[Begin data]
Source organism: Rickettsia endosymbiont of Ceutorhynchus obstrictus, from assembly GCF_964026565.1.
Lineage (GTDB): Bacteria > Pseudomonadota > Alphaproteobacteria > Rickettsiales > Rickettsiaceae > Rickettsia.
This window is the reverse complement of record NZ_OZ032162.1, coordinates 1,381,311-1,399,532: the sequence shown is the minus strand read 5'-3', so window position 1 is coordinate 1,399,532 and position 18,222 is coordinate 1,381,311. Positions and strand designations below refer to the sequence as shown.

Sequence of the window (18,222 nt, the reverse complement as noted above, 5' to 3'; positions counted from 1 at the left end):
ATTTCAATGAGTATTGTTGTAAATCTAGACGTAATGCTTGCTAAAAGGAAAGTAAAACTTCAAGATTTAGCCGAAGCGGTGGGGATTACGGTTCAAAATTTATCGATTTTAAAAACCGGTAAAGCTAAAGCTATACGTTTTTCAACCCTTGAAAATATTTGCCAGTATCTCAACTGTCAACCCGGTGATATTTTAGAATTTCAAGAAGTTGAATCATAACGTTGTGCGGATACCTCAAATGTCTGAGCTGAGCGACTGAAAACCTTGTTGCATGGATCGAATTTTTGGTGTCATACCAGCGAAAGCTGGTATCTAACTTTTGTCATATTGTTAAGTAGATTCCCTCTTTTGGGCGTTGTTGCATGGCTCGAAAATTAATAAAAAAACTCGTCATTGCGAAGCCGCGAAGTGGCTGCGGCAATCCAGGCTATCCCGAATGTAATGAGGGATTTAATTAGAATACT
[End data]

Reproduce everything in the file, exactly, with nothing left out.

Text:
Source organism: Rickettsia endosymbiont of Ceutorhynchus obstrictus, from assembly GCF_964026565.1.
Lineage (GTDB): Bacteria > Pseudomonadota > Alphaproteobacteria > Rickettsiales > Rickettsiaceae > Rickettsia.
This window is the reverse complement of record NZ_OZ032162.1, coordinates 1,381,311-1,399,532: the sequence shown is the minus strand read 5'-3', so window position 1 is coordinate 1,399,532 and position 18,222 is coordinate 1,381,311. Positions and strand designations below refer to the sequence as shown.

Sequence of the window (18,222 nt, the reverse complement as noted above, 5' to 3'; positions counted from 1 at the left end):
ATTTCAATGAGTATTGTTGTAAATCTAGACGTAATGCTTGCTAAAAGGAAAGTAAAACTTCAAGATTTAGCCGAAGCGGTGGGGATTACGGTTCAAAATTTATCGATTTTAAAAACCGGTAAAGCTAAAGCTATACGTTTTTCAACCCTTGAAAATATTTGCCAGTATCTCAACTGTCAACCCGGTGATATTTTAGAATTTCAAGAAGTTGAATCATAACGTTGTGCGGATACCTCAAATGTCTGAGCTGAGCGACTGAAAACCTTGTTGCATGGATCGAATTTTTGGTGTCATACCAGCGAAAGCTGGTATCTAACTTTTGTCATATTGTTAAGTAGATTCCCTCTTTTGGGCGTTGTTGCATGGCTCGAAAATTAATAAAAAAACTCGTCATTGCGAAGCCGCGAAGTGGCTGCGGCAATCCAGGCTATCCCGAATGTAATGAGGGATTTAATTAGAATACT